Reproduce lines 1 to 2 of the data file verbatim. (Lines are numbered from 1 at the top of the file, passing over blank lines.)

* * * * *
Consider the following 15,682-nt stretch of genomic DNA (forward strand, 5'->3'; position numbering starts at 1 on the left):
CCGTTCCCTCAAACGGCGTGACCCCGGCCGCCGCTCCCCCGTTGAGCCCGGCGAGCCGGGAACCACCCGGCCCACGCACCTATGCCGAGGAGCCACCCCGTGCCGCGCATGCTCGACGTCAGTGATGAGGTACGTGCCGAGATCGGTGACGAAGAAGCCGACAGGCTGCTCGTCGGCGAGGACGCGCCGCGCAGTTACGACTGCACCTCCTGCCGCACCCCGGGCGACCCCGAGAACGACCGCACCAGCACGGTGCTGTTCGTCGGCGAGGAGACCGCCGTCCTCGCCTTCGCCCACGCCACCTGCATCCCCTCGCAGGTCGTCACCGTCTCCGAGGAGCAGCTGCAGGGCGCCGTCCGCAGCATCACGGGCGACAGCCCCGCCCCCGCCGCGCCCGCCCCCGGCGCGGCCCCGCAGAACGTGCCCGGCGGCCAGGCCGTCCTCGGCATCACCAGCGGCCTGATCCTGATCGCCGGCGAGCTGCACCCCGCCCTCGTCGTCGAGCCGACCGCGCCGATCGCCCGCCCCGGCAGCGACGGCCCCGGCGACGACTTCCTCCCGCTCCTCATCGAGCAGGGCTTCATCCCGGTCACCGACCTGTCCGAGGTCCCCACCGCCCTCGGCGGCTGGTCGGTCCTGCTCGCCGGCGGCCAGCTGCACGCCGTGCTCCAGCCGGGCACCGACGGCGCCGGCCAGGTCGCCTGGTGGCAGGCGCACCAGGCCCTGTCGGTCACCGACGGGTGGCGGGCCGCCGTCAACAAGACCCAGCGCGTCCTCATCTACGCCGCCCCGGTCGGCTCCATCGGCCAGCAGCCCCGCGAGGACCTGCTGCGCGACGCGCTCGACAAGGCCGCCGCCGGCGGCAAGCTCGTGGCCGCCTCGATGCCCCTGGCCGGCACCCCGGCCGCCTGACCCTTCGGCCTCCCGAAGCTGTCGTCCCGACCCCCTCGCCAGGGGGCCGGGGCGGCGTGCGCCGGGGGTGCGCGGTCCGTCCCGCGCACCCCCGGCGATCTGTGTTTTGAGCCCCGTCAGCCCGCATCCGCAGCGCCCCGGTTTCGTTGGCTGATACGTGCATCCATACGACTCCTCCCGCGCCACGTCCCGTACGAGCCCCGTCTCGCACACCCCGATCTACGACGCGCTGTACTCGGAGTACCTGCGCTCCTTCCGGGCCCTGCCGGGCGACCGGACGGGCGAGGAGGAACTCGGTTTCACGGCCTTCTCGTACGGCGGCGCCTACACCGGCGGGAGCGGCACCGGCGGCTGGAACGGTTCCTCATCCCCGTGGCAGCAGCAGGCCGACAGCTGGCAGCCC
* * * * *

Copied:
Consider the following 15,682-nt stretch of genomic DNA (forward strand, 5'->3'; position numbering starts at 1 on the left):
CCGTTCCCTCAAACGGCGTGACCCCGGCCGCCGCTCCCCCGTTGAGCCCGGCGAGCCGGGAACCACCCGGCCCACGCACCTATGCCGAGGAGCCACCCCGTGCCGCGCATGCTCGACGTCAGTGATGAGGTACGTGCCGAGATCGGTGACGAAGAAGCCGACAGGCTGCTCGTCGGCGAGGACGCGCCGCGCAGTTACGACTGCACCTCCTGCCGCACCCCGGGCGACCCCGAGAACGACCGCACCAGCACGGTGCTGTTCGTCGGCGAGGAGACCGCCGTCCTCGCCTTCGCCCACGCCACCTGCATCCCCTCGCAGGTCGTCACCGTCTCCGAGGAGCAGCTGCAGGGCGCCGTCCGCAGCATCACGGGCGACAGCCCCGCCCCCGCCGCGCCCGCCCCCGGCGCGGCCCCGCAGAACGTGCCCGGCGGCCAGGCCGTCCTCGGCATCACCAGCGGCCTGATCCTGATCGCCGGCGAGCTGCACCCCGCCCTCGTCGTCGAGCCGACCGCGCCGATCGCCCGCCCCGGCAGCGACGGCCCCGGCGACGACTTCCTCCCGCTCCTCATCGAGCAGGGCTTCATCCCGGTCACCGACCTGTCCGAGGTCCCCACCGCCCTCGGCGGCTGGTCGGTCCTGCTCGCCGGCGGCCAGCTGCACGCCGTGCTCCAGCCGGGCACCGACGGCGCCGGCCAGGTCGCCTGGTGGCAGGCGCACCAGGCCCTGTCGGTCACCGACGGGTGGCGGGCCGCCGTCAACAAGACCCAGCGCGTCCTCATCTACGCCGCCCCGGTCGGCTCCATCGGCCAGCAGCCCCGCGAGGACCTGCTGCGCGACGCGCTCGACAAGGCCGCCGCCGGCGGCAAGCTCGTGGCCGCCTCGATGCCCCTGGCCGGCACCCCGGCCGCCTGACCCTTCGGCCTCCCGAAGCTGTCGTCCCGACCCCCTCGCCAGGGGGCCGGGGCGGCGTGCGCCGGGGGTGCGCGGTCCGTCCCGCGCACCCCCGGCGATCTGTGTTTTGAGCCCCGTCAGCCCGCATCCGCAGCGCCCCGGTTTCGTTGGCTGATACGTGCATCCATACGACTCCTCCCGCGCCACGTCCCGTACGAGCCCCGTCTCGCACACCCCGATCTACGACGCGCTGTACTCGGAGTACCTGCGCTCCTTCCGGGCCCTGCCGGGCGACCGGACGGGCGAGGAGGAACTCGGTTTCACGGCCTTCTCGTACGGCGGCGCCTACACCGGCGGGAGCGGCACCGGCGGCTGGAACGGTTCCTCATCCCCGTGGCAGCAGCAGGCCGACAGCTGGCAGCCC